Assuming the two best qualified facial surgeon with 150+ facelifts per yr with one using deep plane technique under IV sedation and the other using the SMAS mini lift under oral sedation which facelift would, on the same 60 yr old female with moderate jowling and neck laxity have the best near term and long term result. When, in either case, would you predict a redo would be necessary.
Deep Plane Vs Short Scar SMAS?
Doctor Answers 4
Results of all Facelift varieties depend on how well the SMAS is addressed
Sounds like you are deciding between two different surgeons - not always an easy task. There are so many types of facelift techniques and terms out there that the whole topic can be confusing for patients and doctors alike!
The absolute key to success for any facelift procedure including Deep Plane Facelifts and Short Scar Facelifts is that your surgeon must be able to advise you well as to which procedure applies to your specific needs and which ones do not. Then they must be able to execute that procedure well so that the results desired are achieved.
Advice comes from training, experience, honesty and dedication to a specific area of expertise.
Execution comes with inherent skill, experience with time and desire to deliver successful outcomes for all patients.
End of the day you have to go with a Surgeon you trust and let him or her be the professional they have worked so hard to become and let them advise you and execute for you - as Surgeons we want only the best for our patients.
Lastly sometimes it is hard to choose between surgeons with all things being equal - in that case don't forget one thing you have in your favor - listen to your gut feelings.
Be well and hoped this helped,
Deep Plane Vs Short Scar SMAS?
It seems you are in the middle of a decision for two different approaches for face lifting. In face, there are more than two technique of facelift techniques. Each technique has its pros and cons.
Both deep plane and SMAS mini liftting can be applied to a great number of techniques, there is no one and the same method called Deep plane lift and there is no very definite technique called SMAS.
If try to describe in few words the difference between them, the Deep plane is the technique, which involves tightening the deeper structures of the face and more frequently used for the patients with moderate to severe signs of aging. It can provide overall better results, as this technique allows the surgeon to lift the looser tissues up. Besides, it is more complicated technically and has more inherent risk of facial nerve damage.
In a SMAS technique we more have a neck and jaw as an object of lift, than a face and cheek. A dramatic improvement in the neck and jowls can be achieved with experienced surgeon with less injuries, less recovery time and less cost.
That is why I think choosing the surgeon you can trust and whose decision you can rely on, should be prior to choosing surgical method.
I wish you best of the luck!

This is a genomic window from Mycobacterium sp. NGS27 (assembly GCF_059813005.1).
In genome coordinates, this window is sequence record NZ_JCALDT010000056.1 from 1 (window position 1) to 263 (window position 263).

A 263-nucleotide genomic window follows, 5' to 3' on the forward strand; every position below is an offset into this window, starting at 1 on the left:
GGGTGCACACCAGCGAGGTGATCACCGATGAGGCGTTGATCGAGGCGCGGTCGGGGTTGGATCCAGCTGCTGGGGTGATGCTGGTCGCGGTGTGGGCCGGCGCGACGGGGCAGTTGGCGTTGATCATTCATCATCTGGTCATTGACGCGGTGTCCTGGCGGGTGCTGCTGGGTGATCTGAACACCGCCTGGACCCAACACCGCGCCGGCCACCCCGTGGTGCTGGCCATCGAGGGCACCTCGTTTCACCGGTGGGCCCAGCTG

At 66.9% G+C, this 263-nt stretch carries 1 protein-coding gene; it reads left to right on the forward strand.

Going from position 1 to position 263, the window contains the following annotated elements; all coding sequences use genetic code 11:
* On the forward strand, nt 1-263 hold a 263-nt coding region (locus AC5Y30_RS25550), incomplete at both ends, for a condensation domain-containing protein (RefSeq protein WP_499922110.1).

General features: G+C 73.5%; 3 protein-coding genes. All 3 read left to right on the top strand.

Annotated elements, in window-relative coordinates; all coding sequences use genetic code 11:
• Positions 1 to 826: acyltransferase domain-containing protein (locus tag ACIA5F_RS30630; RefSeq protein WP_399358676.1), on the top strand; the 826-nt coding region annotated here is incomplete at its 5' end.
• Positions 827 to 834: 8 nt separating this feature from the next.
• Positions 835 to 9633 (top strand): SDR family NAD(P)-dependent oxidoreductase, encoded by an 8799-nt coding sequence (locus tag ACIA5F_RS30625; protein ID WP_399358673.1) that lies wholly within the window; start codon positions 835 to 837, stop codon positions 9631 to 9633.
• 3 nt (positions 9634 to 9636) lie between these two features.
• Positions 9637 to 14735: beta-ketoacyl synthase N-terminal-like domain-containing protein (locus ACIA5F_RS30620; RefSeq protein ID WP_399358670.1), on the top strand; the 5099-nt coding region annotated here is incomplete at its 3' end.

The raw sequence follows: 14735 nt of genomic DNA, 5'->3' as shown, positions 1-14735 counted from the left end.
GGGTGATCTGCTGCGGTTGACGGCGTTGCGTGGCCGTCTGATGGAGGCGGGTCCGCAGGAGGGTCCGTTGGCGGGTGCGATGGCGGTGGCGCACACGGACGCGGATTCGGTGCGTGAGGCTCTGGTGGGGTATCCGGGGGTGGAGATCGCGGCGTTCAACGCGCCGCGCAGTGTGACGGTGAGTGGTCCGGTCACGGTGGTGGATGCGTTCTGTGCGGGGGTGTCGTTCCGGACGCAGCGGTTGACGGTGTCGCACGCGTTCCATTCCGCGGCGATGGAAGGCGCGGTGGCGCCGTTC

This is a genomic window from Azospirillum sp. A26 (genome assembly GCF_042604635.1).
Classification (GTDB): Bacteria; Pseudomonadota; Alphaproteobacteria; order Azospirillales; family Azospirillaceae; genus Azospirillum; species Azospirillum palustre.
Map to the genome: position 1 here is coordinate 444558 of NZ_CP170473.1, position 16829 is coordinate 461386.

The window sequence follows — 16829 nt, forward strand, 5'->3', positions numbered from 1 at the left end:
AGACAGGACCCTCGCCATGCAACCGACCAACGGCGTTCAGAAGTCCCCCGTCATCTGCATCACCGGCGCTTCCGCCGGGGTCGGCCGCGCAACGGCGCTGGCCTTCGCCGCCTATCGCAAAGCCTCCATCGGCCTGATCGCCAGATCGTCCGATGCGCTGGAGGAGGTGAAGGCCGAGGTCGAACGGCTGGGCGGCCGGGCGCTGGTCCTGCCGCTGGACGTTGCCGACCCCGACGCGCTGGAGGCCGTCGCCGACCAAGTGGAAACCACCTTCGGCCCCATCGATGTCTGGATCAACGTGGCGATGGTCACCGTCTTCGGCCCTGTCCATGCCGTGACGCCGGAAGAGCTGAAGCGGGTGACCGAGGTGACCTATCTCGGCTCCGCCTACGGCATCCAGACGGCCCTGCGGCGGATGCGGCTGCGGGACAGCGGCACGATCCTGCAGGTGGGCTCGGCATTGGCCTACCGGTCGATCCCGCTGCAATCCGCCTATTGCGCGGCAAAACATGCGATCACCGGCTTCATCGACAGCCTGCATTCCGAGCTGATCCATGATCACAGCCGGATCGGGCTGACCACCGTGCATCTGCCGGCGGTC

SMAS Vs. Deep Plane Facelift
The first techniques attempted utilized pulling of only the skin. Early on it became apparent that pulling of the skin alone led to early recurrence and excess scarring - not an ideal outcome. Other techniques have been attempted with a modicum of success. The most prominent of these other procedures is the deep plane technique whereby the entire sandwich of tissue (Skin, fat, muscle and fascia) is lifted together. This technique leads to a large amount of swelling but an early recurrence of the signs of aging. But most importantly, this technique does not allow us to lift the tissues vertically.
The process of aging is caused by gravity, facial animation, stresses on the skin (weight gain, smoking, drinking, sun damage and age). The combination of gravity and facial animation pulls the tissues of the face in a downward and inward direction. Smiling reverses the sag - so look in the mirror and smile to see where your facial tissues use to be and where you hope that surgery would replace them. It is for this reason that the SMAS lift should move all tissues in a vertical direction - put the tissues back to where they once were.
So with that said, what are the risks and benefits of the Vertical SMAS Facelift.
- More natural lifting of the fascial tissue avoids the windblown or pulled look of many other techniques.
- Vertical lift adds to the volume of the cheek, removes the jowl and marionette lines to yield a more oval face.
- Vertical lift often eliminates the malar depression or tear trough.
- The SMAS facelift has a lower risk of facial nerve injury than the deep plane facelift and recovery from swelling is significantly shorter.
- Perhaps the only really increased risk relative to other techniques is the risk of bleeding or hematoma. The creation of two flaps of tissue can result in an increase risk of bleeding. But these small blood clots under the skin are still infrequent and ultimately resolve.
- All facelift procedures have risks to the sensory and motor nerves of your face. This technique does not have the same risks as a deep plane for motor nerve injury.
- A SMAS facelift does not address the forehead (Brow lift) or the lower lid bags (Blepharoplasty) but they are often performed together.
If you would like more information on facelifts, please read my book " A More Beautiful You - Reverse Aging Through Skincare, Plastic Surgery and Lifestyle Solutions".
You might also like...
Deep plane vs. Short scar.
Although the scars by definition are longer, they will also be very well disguised if performed by a meticulous surgeon. My inherent bias is that of a properly executed deep plane facelift because of it's natural appearance and long-lasting results.
These answers are for educational purposes and should not be relied upon as a substitute for medical advice you may receive from your physician. If you have a medical emergency, please call 911. These answers do not constitute or initiate a patient/doctor relationship.